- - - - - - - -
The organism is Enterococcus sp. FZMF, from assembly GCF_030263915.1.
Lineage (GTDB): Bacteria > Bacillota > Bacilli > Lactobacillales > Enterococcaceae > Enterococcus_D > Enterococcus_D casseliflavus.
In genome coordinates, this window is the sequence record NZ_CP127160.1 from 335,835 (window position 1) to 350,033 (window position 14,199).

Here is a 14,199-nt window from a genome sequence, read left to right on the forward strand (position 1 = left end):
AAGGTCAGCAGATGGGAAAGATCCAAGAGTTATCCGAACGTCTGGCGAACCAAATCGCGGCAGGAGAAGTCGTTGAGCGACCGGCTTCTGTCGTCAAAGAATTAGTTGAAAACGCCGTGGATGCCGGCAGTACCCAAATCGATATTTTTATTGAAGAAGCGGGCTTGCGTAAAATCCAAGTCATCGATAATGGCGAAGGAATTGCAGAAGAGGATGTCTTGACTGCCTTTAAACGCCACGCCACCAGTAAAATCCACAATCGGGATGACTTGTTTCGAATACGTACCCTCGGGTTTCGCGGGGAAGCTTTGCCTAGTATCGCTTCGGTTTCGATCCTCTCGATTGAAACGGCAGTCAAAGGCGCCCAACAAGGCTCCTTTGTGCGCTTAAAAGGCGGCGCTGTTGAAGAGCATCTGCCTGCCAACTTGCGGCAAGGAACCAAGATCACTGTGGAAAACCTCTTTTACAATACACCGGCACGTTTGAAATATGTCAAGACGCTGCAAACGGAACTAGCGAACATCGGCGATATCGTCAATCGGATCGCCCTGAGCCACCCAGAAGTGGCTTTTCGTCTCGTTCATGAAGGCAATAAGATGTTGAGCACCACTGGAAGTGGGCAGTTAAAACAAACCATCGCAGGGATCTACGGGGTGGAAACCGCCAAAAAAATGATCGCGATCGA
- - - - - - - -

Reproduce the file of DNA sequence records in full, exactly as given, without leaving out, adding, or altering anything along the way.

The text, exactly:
The organism is Enterococcus sp. FZMF, from assembly GCF_030263915.1.
Lineage (GTDB): Bacteria > Bacillota > Bacilli > Lactobacillales > Enterococcaceae > Enterococcus_D > Enterococcus_D casseliflavus.
In genome coordinates, this window is the sequence record NZ_CP127160.1 from 335,835 (window position 1) to 350,033 (window position 14,199).

Here is a 14,199-nt window from a genome sequence, read left to right on the forward strand (position 1 = left end):
AAGGTCAGCAGATGGGAAAGATCCAAGAGTTATCCGAACGTCTGGCGAACCAAATCGCGGCAGGAGAAGTCGTTGAGCGACCGGCTTCTGTCGTCAAAGAATTAGTTGAAAACGCCGTGGATGCCGGCAGTACCCAAATCGATATTTTTATTGAAGAAGCGGGCTTGCGTAAAATCCAAGTCATCGATAATGGCGAAGGAATTGCAGAAGAGGATGTCTTGACTGCCTTTAAACGCCACGCCACCAGTAAAATCCACAATCGGGATGACTTGTTTCGAATACGTACCCTCGGGTTTCGCGGGGAAGCTTTGCCTAGTATCGCTTCGGTTTCGATCCTCTCGATTGAAACGGCAGTCAAAGGCGCCCAACAAGGCTCCTTTGTGCGCTTAAAAGGCGGCGCTGTTGAAGAGCATCTGCCTGCCAACTTGCGGCAAGGAACCAAGATCACTGTGGAAAACCTCTTTTACAATACACCGGCACGTTTGAAATATGTCAAGACGCTGCAAACGGAACTAGCGAACATCGGCGATATCGTCAATCGGATCGCCCTGAGCCACCCAGAAGTGGCTTTTCGTCTCGTTCATGAAGGCAATAAGATGTTGAGCACCACTGGAAGTGGGCAGTTAAAACAAACCATCGCAGGGATCTACGGGGTGGAAACCGCCAAAAAAATGATCGCGATCGA